Rock Against Racism: Nazis Are No Fun
Who Shot The Sheriff?
Leeds Rock Against Racism

13.45 BREAK

14.00 SPEAKER: Jaheda Choudhury-Potter & Ajah UK

14.15 FILM: A brand new short film on the Northern Carnival Against the Nazis, 1978

14.30 PANEL DISCUSSION

15.45 SHARING MEMORIES

Recording memories  – share your memories of the Carnival with our project volunteers

PANEL

RAMILA PATEL (Bolton Asian Youth Movement)

On July 15th 1978, Ramila Patel of Bolton Asian Youth Movement addressed a crowd of 15,000 anti-racism protesters that had amassed in the car park of Strangeways prison to march across town to Alexandra Park in Moss Side – the main site of the Northern Carinval Against the Nazis. Ramila was asked to give the address by Anti-Nazi League organiser Geoff Brown, following her brave stance against National Front leader Martin Webster at a previous demo, in which she marched alone in defiance of Webster holding a placard saying ‘This man is a Nazi’. Ramila is now Head of Visual Arts at Waterford Kamhlaba United World College of Southern Africa.

BERNIE WILCOX (Rock Against Racism)

Bernie Wilcox was the original organiser of Rock Against Racism in Manchester and was, with Geoff Brown of the Anti Nazi League, one of the instigators and prime movers behind the Northern Carnival Against The Nazis in 1978. Bernie has since forged a successful business career owning specialist recruitment businesses. Anti-racism, socialism and music are still close to his heart.

GEOFF BROWN (Anti-Nazi League)

Geoff became a revolutionary socialist at university in 1968, active in the campaign against the US war in Vietnam. His first arrest was for chalking slogans on his college wall, his second for obstructing a police officer at an anti-National Front protest. Joining the International Socialists (from 1977 the Socialist Workers Party) he moved to Manchester in 1972. When the Anti Nazi League was founded in late 1977 he became its Manchester organiser, helping saturate the city with leaflets, badges and protests and getting fifty coaches and minibuses, about 2,500 people, to the first Anti Nazi League/Rock Against Racism carnival in London in April 1978. Geoff went on to be a union tutor, working with shop stewards and on projects abroad, particularly in Pakistan. He was union branch secretary till he was victimised for his trade union activity, after which he was a part time official for his union, finishing in 2015. He is now active as a historian of Manchester ‘from below’.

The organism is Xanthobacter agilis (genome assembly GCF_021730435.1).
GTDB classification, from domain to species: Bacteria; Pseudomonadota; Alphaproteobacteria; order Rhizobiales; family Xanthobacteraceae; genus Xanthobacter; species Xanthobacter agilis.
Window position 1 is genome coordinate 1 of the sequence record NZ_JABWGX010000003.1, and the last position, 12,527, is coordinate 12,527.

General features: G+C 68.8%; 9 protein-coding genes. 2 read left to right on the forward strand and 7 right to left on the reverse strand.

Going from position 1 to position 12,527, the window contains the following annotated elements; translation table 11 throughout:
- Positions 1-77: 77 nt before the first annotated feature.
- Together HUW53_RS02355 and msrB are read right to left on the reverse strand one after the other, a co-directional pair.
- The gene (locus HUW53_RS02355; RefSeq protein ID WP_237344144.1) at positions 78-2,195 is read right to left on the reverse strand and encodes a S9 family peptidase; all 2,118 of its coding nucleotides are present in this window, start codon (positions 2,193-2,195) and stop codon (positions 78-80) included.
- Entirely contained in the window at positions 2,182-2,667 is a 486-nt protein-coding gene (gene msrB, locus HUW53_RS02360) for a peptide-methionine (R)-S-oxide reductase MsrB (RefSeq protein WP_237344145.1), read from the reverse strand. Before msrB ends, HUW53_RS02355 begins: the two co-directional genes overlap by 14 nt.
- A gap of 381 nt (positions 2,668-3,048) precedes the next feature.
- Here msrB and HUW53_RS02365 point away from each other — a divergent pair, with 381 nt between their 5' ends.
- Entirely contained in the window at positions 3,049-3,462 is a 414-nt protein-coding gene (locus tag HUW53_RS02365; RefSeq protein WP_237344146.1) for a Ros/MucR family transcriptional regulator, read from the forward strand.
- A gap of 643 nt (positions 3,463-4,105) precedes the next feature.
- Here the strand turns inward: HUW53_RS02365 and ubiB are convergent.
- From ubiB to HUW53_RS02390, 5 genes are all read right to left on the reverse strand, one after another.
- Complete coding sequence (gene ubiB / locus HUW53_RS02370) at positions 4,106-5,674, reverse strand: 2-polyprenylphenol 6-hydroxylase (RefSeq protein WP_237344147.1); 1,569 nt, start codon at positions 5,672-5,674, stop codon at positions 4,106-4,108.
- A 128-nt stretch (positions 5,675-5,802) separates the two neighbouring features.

Chaired by ABIGAIL WARD (Manchester Digital Music Archive)

Supported by by Heritage Lottery Fund

Thanks to National Lottery players, Heritage Lottery Fund invests money to help people across the UK explore, enjoy and protect the heritage they care about – from the archaeology under our feet to the historic parks and buildings we love, from precious memories and collections to rare wildlife.

Supported by Futura

Futura are the north’s leading Rec2Rec headhunting specialists. Established in 2001, they provide experienced recruitment professionals to the very best recruitment agencies in the country.


Photo: Front row action at Alexandra Park, 1978 © John Sturrock

New radio show for NTS

Advert for NTS radio show

My latest radio show for NTS is now available on playback.

The Fall – Lost in Music
Sisters of Transistors – The Don
Wynder K. Frog – Mercy
Soundcarriers – Last Broadcast